Donald Trump enjoys a substantial 26-point lead in South Carolina over Nikki Haley just weeks before the state’s critical Feb. 24 primary, according to the findings of a recent Washington Post-Monmouth University poll, disclosed on Thursday.
The former president commands significant support, securing 58 percent of the backing from potential Republican primary voters, while Nikki Haley, the former South Carolina governor, trails behind with 32 percent in her home state.
This latest poll emerges as Trump actively endeavors to thwart Haley’s presidential ambitions, following his recent victories in Iowa and New Hampshire. Despite Haley’s persistent efforts, she struggles to make significant headway in South Carolina, consistently lagging behind Trump by 30 points in various polls.
While Haley has committed to remaining in the Republican presidential race through Super Tuesday, her long-term plans regarding the party’s nominating convention in July remain uncertain.
The poll reveals that Trump commands a majority of support among both men, with 62 percent, and women, with 54 percent, in South Carolina. Additionally, Trump enjoys robust backing from white evangelicals, with 69 percent support, and voters without a college degree, with 68 percent support.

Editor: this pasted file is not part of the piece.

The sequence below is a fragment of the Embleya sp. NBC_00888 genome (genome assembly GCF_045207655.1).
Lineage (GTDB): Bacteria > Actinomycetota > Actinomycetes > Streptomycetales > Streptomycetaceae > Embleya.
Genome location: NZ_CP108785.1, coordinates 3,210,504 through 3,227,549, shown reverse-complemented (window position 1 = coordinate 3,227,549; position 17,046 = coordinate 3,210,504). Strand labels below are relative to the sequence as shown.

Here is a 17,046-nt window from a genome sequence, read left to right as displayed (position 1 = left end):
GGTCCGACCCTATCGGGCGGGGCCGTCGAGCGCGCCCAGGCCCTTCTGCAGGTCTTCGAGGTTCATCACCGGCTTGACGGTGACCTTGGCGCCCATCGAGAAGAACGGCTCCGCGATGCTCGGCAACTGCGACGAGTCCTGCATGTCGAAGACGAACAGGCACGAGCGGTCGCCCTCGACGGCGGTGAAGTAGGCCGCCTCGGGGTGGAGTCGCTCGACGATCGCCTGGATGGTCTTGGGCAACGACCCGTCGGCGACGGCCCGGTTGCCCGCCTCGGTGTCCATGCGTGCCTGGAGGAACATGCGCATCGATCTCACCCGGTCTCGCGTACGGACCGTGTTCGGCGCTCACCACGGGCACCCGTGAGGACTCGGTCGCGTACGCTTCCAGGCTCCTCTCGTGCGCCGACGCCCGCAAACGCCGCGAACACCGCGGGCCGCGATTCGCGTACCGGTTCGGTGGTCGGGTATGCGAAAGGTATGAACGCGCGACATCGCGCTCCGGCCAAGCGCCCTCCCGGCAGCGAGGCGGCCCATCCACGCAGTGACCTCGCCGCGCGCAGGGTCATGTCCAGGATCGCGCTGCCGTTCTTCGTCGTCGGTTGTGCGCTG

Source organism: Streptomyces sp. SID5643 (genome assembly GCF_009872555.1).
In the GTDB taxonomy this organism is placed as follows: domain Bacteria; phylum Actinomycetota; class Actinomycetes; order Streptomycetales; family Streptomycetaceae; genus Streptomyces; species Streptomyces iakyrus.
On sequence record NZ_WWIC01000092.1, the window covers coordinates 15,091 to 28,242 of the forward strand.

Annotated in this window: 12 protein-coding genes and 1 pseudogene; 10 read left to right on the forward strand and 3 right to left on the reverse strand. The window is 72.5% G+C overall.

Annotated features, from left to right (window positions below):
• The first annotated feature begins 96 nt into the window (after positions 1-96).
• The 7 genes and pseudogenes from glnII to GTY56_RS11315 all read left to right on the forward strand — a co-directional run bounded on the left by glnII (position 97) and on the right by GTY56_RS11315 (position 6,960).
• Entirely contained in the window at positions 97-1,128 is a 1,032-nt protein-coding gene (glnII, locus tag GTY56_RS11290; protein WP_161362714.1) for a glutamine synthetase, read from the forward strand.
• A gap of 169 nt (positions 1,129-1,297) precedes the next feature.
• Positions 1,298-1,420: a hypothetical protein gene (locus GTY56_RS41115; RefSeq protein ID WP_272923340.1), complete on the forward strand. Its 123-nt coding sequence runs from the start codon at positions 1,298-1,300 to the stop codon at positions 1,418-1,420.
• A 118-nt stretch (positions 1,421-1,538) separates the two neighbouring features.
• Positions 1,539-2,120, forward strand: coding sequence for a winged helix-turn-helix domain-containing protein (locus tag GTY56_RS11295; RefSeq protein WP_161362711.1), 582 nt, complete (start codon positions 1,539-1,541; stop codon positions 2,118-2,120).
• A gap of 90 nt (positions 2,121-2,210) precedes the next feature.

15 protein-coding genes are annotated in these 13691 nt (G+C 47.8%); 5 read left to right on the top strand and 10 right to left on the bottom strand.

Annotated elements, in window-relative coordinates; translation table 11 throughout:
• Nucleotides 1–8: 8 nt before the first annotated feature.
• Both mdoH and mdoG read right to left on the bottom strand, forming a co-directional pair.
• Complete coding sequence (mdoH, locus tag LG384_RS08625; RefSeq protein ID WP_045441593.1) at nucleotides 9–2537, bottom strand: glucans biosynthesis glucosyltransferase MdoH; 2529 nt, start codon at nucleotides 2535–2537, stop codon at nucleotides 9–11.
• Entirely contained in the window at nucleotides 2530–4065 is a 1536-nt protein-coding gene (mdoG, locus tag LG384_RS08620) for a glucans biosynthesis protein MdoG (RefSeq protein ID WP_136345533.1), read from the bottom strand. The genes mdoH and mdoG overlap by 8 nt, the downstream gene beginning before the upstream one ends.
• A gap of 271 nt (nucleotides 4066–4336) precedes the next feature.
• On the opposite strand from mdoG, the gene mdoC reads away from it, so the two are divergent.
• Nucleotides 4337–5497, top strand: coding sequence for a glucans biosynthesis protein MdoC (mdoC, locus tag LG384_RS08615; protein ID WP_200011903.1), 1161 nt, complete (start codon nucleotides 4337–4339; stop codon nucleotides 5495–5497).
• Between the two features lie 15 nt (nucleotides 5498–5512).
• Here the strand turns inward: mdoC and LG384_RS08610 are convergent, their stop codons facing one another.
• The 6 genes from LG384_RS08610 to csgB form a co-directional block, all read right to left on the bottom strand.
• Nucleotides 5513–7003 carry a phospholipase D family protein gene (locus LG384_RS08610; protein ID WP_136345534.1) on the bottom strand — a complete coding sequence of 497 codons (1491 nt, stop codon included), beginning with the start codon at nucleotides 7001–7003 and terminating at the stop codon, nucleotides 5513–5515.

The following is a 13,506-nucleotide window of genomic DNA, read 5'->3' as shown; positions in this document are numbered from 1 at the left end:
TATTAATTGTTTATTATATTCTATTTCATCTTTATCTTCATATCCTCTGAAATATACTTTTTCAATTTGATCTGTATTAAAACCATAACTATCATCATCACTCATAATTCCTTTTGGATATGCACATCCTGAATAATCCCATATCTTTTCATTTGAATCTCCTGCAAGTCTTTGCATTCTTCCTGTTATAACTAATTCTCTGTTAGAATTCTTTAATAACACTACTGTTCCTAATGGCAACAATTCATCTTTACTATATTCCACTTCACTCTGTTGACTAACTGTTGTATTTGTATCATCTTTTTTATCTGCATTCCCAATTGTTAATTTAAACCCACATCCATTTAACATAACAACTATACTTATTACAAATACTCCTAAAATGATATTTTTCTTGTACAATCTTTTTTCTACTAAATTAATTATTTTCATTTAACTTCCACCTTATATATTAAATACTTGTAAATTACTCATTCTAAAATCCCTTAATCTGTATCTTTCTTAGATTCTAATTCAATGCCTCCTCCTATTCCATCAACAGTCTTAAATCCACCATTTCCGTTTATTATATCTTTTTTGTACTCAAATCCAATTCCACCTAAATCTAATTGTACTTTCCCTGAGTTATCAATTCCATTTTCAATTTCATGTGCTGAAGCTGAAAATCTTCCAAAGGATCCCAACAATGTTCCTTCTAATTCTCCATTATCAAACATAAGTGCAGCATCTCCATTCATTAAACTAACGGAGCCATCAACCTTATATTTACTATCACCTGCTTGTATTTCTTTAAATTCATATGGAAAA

Furthermore, the survey indicates that seven in 10 voters believe Trump would likely or definitely emerge victorious against President Joe Biden in the November election.
Interestingly, Trump’s ongoing legal issues do not appear to be a significant concern among South Carolina’s Republican primary voters. Sixty percent of respondents express the opinion that the GOP should maintain Trump on the ticket even if he secures the nomination but faces conviction for a crime related to the 2020 election.
Conducted between January 26 and 30, the Post-Monmouth poll gathered insights from a random sample of 815 potential GOP primary voters in South Carolina. The margin of sampling error stands at plus or minus 3.9 percentage points for the full sample of potential Republican primary voters.